'Middle East has lost 144 cubic km of water'
Washington: The Middle East has lost 144 cubic km of water between 2003 and 2010, nearly equal to the staggering volume of the Dead Sea, show data provided by the NASA satellites.
Four countries of the region along the Tigris and Euphrates - Turkey upstream to Syria, Iran and Iraq below - alone account for the unprecedented loss. The Middle East is strained by the rapid loss of critical water reserves and mounting political tensions.
University of California-Irvine scientists and colleagues say the Tigris-Euphrates watershed is drying up at a pace second only to that in India. "This rate is among the largest liquid freshwater losses on the continents," they say, the journal Water Resources Research reports.
Water management is a complex issue in the Middle East, "a region that is dealing with limited water resources and competing stakeholders," says Katalyn Voss, water policy fellow with the California's Centre for Hydrologic Modeling at Irvine, who led the study, according to a California statement.
Turkey has jurisdiction over the Tigris and Euphrates headwaters, as well as the reservoirs and infrastructure of its Southeastern Anatolia Project, which dictates how much water flows downstream into Syria, Iran and Iraq.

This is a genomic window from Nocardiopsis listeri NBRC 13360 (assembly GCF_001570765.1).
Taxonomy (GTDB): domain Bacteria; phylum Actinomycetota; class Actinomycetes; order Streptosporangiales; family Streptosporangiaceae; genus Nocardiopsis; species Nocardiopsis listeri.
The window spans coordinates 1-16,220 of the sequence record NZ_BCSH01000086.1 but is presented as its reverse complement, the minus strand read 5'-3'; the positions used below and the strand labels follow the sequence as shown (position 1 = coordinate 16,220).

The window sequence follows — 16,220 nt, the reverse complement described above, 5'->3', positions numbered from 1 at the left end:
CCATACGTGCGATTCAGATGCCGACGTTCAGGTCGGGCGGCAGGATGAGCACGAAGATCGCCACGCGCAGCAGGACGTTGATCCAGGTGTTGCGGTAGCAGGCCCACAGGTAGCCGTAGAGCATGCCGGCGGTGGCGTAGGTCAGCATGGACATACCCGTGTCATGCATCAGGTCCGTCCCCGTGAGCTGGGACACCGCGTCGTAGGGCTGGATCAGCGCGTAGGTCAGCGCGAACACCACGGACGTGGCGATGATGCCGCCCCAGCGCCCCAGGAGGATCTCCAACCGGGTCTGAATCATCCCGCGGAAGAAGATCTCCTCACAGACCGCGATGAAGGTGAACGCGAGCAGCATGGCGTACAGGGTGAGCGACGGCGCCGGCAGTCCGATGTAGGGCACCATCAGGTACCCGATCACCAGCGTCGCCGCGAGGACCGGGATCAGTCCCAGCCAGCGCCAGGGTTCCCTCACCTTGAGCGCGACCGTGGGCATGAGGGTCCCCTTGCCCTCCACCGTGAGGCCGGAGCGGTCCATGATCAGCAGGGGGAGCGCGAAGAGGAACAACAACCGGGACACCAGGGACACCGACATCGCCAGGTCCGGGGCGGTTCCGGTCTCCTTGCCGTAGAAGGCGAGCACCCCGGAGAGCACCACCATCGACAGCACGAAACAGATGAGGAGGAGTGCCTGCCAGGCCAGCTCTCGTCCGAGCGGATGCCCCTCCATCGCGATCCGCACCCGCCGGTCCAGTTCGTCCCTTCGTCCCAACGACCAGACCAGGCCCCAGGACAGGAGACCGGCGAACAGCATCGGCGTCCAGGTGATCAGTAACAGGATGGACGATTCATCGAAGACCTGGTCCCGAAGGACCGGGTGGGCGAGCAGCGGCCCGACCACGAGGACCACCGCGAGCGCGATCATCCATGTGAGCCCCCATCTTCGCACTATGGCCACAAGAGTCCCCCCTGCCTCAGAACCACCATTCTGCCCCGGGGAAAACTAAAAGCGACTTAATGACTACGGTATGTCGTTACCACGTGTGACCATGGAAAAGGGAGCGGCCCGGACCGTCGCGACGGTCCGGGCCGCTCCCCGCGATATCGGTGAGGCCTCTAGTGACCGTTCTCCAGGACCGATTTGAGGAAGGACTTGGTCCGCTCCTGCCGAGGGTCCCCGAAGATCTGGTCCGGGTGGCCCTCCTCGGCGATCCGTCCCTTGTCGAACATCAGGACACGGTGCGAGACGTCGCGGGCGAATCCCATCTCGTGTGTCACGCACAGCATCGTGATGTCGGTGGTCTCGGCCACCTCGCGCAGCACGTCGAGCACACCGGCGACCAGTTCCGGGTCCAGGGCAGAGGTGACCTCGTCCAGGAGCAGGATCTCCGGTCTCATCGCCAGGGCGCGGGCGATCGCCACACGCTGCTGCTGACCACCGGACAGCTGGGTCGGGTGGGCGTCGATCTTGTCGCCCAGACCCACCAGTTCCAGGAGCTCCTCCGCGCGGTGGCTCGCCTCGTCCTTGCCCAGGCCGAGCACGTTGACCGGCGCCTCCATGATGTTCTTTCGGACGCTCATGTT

Unable to conduct measurements on the ground in the politically unstable region, researchers used data from space, provided by NASA's Gravity Recovery and Climate Experiment (GRACE) satellites, to uncover the extent of the problem.
They found that depletion was especially striking after a drought struck the area in 2007. Researchers attribute the bulk of it - about 60 percent - to pumping of water from underground reservoirs.
GRACE is "like having a giant scale in the sky. Whenever you do international work, it's exceedingly difficult to obtain data from different countries," says Jay Famiglietti, principal study investigator and professor of Earth system science at California.
"For political, economic or security reasons, neighbours don't want each other to know how much water they're using. In regions like the Middle East, where data are relatively inaccessible, satellite observations are among the few options," he adds.